(Via Bad Astronomy.)
This video made me think of us. We're the only ones here. And we've only recently become capable of seeing planets dance with their moons. We strapped cameras to rockets and flung them to the heavens.
We aimed for these specks of light that have traveled among the stars our entire existence. We've watched and traced and slowly figured out how to anticipate them. And in the process, we've found that we're one of them. They're our family.
Now we've taken so many pictures that we can watch them move, watch them dance. They're out there in the depths of cold beyond cold, held onto by the invisible marionette strings of our single, lonely star.
They always would be moving, even without us watching. But we get to, in all the glory of a simple flickering video, like watching experiments with film at the end of the 19th Century. Knowing that this has gone on for time beyond comprehension, yet we finally are seeing it.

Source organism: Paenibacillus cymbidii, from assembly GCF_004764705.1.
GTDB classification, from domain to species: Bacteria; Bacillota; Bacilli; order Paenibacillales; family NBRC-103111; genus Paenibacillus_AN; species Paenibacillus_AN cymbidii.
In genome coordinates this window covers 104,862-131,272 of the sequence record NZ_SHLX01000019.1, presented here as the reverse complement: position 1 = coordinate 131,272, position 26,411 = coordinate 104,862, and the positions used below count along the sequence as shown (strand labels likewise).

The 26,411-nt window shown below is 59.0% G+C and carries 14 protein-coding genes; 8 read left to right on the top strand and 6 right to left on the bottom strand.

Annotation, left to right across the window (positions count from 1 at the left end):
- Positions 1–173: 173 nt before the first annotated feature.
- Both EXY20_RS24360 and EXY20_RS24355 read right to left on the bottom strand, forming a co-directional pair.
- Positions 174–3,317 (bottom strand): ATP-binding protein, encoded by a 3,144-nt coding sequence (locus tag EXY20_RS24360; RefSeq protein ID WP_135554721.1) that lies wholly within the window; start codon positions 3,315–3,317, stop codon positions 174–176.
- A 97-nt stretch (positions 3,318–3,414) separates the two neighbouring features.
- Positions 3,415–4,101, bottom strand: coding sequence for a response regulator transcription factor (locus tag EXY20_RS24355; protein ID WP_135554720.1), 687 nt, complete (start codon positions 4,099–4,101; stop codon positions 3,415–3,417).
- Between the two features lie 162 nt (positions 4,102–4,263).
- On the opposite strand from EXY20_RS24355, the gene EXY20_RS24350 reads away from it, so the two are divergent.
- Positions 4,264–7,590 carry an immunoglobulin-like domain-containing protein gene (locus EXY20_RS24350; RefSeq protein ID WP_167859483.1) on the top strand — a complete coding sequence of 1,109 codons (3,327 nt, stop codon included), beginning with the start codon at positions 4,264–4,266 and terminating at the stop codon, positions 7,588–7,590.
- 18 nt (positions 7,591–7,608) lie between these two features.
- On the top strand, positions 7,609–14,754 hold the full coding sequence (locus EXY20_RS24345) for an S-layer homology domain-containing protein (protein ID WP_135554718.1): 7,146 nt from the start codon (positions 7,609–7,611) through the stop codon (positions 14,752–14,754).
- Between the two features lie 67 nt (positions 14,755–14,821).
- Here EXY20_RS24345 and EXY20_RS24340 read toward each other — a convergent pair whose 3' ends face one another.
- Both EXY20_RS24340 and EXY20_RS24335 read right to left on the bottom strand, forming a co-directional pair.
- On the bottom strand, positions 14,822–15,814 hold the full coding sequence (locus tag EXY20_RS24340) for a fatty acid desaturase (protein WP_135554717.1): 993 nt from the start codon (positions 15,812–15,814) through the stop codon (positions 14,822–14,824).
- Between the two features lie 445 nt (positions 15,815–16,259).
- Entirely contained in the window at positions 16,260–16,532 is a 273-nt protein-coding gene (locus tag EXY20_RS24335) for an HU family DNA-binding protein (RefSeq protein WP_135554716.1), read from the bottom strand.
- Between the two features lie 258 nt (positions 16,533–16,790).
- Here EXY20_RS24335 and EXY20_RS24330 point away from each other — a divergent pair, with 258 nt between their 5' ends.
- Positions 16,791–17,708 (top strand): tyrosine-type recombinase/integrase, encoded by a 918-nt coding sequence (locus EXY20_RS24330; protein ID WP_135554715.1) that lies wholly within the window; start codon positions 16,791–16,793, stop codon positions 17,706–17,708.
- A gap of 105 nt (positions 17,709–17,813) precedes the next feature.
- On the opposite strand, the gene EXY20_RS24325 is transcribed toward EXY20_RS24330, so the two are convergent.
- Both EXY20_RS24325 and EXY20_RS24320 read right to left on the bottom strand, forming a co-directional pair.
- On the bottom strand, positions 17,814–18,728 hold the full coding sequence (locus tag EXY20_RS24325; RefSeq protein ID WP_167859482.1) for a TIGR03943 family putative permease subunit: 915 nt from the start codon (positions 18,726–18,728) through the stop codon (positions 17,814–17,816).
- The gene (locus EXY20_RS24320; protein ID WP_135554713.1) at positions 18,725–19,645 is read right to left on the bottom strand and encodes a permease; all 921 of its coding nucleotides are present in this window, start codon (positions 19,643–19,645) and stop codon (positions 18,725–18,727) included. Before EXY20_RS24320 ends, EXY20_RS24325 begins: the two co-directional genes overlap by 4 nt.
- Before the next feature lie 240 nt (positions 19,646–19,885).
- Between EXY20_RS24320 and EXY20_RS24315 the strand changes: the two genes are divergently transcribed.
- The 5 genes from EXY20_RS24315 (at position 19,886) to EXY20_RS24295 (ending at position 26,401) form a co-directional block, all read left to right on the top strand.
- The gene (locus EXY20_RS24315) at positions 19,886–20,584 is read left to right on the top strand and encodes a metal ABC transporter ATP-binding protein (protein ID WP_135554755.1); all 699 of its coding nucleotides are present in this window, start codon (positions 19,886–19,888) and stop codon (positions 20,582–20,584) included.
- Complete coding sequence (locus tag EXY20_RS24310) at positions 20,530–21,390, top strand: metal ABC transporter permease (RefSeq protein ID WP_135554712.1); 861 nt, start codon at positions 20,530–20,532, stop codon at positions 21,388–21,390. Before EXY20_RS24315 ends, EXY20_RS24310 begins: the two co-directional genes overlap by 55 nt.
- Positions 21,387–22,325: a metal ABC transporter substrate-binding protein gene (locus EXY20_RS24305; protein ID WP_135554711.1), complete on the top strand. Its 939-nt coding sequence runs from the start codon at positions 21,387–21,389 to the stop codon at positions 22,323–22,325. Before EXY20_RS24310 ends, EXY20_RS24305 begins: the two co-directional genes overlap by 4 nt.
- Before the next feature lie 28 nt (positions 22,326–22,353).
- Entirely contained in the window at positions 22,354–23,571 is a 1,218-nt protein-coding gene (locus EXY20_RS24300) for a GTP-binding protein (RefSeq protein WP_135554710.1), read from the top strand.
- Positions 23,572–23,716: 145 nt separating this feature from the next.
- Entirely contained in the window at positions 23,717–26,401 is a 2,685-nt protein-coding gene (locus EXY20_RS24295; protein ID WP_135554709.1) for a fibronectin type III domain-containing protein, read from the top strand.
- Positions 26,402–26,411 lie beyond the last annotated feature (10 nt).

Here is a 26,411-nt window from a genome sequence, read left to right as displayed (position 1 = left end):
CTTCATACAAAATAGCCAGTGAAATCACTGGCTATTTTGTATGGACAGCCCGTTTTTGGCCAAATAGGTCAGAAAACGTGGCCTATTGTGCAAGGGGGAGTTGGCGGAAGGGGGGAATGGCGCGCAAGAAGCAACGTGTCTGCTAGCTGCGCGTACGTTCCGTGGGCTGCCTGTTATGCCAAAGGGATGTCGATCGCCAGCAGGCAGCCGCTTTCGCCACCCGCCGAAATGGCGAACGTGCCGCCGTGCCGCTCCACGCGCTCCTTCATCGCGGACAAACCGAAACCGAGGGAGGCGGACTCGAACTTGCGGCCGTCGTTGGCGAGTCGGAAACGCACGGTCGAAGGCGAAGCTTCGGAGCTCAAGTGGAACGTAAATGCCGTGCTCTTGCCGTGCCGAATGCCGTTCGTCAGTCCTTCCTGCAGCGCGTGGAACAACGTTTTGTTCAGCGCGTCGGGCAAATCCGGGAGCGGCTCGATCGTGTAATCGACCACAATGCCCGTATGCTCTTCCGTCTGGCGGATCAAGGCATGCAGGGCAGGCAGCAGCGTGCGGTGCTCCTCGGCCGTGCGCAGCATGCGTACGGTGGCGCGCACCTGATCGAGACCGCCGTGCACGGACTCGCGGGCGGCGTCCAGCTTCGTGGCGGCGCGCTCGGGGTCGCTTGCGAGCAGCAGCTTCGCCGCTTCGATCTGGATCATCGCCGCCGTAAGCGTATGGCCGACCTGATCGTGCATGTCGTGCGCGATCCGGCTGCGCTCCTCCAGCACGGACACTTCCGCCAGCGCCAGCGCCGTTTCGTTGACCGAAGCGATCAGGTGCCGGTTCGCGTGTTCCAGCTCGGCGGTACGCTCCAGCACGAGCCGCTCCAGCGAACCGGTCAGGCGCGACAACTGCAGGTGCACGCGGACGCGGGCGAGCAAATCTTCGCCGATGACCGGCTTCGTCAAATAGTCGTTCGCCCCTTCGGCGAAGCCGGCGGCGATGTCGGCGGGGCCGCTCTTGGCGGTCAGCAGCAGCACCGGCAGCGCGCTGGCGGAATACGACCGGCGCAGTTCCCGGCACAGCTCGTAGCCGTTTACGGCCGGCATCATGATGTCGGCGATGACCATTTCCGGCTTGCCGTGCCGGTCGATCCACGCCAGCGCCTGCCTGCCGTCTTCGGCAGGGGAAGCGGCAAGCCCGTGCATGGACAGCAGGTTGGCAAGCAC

Since we are who we are, we will keep looking. Not only do we get to watch our ancient family dance here, but we search on to see how many other dancers there are in the skies.
And since we are who we are, we will never stop. We can't. Give an animal some thumbs and plenty of time and its progeny will crack rocks into axes and build fires and eventually run around strapping cameras to rockets.
Maybe those animals would start seeing the faintest traces of those marionette strings pulling on our dancers spinning around our single, lonely star.
The planets would still be out there without us. The tree would definitely fall in the woods and vibrate the air. Those planets would be moving with their moons, nameless and silent. But we are the ones who get to see them dance.